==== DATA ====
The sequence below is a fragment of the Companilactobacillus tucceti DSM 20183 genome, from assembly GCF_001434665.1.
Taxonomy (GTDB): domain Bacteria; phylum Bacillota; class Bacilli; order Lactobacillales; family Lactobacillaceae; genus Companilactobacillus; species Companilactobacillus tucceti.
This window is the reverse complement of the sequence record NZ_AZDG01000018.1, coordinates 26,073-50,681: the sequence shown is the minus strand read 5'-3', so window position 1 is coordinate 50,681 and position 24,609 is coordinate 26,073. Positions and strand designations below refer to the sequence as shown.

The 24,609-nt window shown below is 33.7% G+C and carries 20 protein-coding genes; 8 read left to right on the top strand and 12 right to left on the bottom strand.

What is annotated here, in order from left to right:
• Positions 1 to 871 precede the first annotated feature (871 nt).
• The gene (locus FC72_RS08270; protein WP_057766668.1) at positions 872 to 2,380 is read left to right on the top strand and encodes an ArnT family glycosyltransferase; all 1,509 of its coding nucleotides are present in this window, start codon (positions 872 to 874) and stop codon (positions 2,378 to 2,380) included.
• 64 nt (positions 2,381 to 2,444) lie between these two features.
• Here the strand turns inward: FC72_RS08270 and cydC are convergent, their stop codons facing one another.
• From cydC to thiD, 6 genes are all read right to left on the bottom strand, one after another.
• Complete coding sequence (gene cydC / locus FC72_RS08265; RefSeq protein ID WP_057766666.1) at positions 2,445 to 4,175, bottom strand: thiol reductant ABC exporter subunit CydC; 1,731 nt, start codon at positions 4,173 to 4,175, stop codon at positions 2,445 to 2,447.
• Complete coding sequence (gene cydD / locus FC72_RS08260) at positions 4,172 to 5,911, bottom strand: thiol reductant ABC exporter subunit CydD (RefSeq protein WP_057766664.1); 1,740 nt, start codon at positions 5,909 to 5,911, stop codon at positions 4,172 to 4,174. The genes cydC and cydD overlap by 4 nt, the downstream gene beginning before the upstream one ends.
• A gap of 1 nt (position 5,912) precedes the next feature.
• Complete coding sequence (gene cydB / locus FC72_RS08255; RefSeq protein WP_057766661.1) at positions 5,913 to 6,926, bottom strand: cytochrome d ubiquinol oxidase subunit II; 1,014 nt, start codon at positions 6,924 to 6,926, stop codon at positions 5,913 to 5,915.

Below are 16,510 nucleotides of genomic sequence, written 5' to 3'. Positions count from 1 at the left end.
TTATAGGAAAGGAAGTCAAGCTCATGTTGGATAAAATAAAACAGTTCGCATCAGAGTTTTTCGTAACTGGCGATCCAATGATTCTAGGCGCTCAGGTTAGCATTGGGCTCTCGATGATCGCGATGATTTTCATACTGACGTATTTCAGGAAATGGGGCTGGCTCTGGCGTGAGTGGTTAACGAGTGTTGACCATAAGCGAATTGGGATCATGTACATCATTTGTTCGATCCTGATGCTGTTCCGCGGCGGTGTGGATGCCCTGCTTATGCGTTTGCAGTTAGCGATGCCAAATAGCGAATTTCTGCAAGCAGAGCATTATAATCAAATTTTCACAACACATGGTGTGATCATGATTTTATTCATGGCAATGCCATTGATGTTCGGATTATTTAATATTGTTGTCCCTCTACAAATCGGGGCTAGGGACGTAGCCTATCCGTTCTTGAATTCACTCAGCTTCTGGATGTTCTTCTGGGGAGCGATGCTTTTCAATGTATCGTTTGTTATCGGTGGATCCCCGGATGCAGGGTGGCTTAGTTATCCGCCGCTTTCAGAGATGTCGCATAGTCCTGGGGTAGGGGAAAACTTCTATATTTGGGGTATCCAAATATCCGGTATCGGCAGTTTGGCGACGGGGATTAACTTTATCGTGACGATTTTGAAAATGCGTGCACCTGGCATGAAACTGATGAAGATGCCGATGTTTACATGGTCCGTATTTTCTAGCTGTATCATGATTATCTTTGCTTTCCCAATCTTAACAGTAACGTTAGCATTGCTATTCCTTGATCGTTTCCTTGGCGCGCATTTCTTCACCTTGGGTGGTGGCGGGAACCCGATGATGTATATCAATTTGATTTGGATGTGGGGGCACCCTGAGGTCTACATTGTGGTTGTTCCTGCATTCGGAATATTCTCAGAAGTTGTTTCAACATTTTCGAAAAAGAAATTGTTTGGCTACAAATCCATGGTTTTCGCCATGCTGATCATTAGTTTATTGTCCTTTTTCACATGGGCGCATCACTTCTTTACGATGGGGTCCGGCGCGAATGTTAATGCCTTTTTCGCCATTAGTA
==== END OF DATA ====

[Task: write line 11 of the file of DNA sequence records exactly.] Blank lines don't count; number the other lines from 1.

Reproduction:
• Complete coding sequence (gene cydC / locus FC72_RS08265; RefSeq protein ID WP_057766666.1) at positions 2,445 to 4,175, bottom strand: thiol reductant ABC exporter subunit CydC; 1,731 nt, start codon at positions 4,173 to 4,175, stop codon at positions 2,445 to 2,447.